The McDonald’s Corporate Social Responsibility team recently launched their “Open for Discussion” blog, and not surprisingly were quickly caught up in controversy. The key issue was that the comments weren’t being moderated very quickly, and as such the blogosphere assumed that McDonald’s was taking a hard line against actual open discussion. Turns out, the real issue was a lack of moderation resources to actually moderate the comments.

    Recently I had a chance to chat with Bob Langert, the McDonald’s VP that leads the CSR team, and one of the key bloggers on the site. I’ve posted the interview in the Big in Japan podcast. Grab the BiJ podcast feed or download directly.

    Big thanks to Bob for spending time with me!

    Speaking at Dallas PRSA

    I’m going to post about my experience this week speaking to DFWIMA … let’s just say that my mojo was seriously compromised by a series of technical issues.

    On the bright side, through that speaking engagement, I was invited to speak on a panel about Web 2.0 at the Dallas PRSA Media Day
    on October 20. If you’re in town, come on out. The headliner is Betty
    Nguyen from CNN’s Saturday and Sunday Morning, and there’s several
    other interesting panels I’ll be sticking around for.

    If you plan on being there, drop me a line so we can meet up in person!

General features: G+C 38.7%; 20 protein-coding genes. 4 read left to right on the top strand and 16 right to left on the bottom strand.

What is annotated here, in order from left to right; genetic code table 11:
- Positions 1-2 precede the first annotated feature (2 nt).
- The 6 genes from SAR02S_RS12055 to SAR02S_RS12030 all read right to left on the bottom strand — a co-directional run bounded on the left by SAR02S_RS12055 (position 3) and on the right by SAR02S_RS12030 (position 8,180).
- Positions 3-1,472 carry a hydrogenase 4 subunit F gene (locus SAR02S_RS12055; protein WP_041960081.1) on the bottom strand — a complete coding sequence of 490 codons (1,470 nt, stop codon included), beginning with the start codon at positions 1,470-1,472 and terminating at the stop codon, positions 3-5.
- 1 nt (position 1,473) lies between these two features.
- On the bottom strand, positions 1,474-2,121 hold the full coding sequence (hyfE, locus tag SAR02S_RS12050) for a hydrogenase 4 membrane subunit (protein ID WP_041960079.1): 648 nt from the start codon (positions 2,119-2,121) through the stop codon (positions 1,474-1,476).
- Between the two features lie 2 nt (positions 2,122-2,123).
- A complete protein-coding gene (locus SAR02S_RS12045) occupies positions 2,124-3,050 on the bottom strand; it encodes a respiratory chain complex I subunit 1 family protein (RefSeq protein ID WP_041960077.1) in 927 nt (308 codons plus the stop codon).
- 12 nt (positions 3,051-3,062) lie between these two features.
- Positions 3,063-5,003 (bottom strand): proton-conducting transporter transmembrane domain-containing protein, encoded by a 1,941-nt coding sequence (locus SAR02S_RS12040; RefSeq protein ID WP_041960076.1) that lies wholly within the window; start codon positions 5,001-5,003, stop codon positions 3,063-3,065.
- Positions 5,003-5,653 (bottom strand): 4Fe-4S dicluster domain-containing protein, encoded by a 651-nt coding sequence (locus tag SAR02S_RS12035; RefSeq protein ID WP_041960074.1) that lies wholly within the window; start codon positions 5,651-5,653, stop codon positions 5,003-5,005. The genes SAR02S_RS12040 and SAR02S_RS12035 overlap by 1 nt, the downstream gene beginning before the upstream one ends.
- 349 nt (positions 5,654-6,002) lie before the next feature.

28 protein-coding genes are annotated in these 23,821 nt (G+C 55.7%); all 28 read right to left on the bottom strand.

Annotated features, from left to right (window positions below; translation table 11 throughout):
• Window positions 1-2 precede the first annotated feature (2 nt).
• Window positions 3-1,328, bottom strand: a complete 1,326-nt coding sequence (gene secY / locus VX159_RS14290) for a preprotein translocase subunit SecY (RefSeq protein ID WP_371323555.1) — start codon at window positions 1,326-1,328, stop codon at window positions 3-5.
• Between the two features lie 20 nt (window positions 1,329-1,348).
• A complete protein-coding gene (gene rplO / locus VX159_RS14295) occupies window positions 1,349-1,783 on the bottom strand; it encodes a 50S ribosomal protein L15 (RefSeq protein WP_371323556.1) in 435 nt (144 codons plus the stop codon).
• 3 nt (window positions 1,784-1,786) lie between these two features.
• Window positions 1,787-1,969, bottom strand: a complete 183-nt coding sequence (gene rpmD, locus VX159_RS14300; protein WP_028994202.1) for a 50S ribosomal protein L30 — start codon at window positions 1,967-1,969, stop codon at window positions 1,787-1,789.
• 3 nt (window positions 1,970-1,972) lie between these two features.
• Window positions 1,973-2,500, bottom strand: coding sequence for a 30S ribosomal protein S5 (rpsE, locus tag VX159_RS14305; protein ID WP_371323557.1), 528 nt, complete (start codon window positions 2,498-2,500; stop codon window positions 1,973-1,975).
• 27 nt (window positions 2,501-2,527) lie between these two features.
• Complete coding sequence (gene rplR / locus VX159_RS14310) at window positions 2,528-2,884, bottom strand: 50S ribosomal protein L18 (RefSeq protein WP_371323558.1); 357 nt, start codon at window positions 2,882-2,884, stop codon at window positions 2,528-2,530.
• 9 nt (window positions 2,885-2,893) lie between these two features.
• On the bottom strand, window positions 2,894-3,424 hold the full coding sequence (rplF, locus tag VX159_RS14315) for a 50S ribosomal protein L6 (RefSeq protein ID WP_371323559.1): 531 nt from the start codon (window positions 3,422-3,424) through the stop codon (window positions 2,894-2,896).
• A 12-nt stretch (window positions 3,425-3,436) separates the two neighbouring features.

Community Participation: Breaking 1%

    According to Jakob Nielsen, “In most online communities, 90% of users are lurkers who never contribute, 9% of users contribute a little, and 1% of users account for almost all the action.”  He calls this the 90-9-1 rule.
    Some interesting numbers cited by Jakob include:

    • 1.1 billion internet users
    • 55 million internet users have blogs (5%)
    • Only 1.6 million posts per day (.1% post daily)
    • Blogs are worse than the rule with 95-5-.1
    • 99% of Wikipedia’s users are lurkers (68,000 active contributors)
    • Less than 1% of users write reviews

    Jakob suggests that you can’t overcome participation inequality, but you can help shape the curve.  His ideas?

    • Make it easy to contribute
    • Make participation a side effect
    • Edit, don’t create
    • Reward participants
    • Promote contributors

    Interesting post.  Take a moment to check it out.

    WordPress - Yahoo! Mashup

    Jack Slocum mashedup WordPress’s comment system with Yahoo!’s UI.  Very neat project as Jack describes,

    I think it turned out to be a perfect example of what can be done in a very small amount of time with Yahoo UI and YAHOO.ext. In a day’s worth of work, I have completely transformed the comments system on this site. Around half of that time was spent on the user interface, and the other half modifying WordPress to do the things it needed to do on the backend.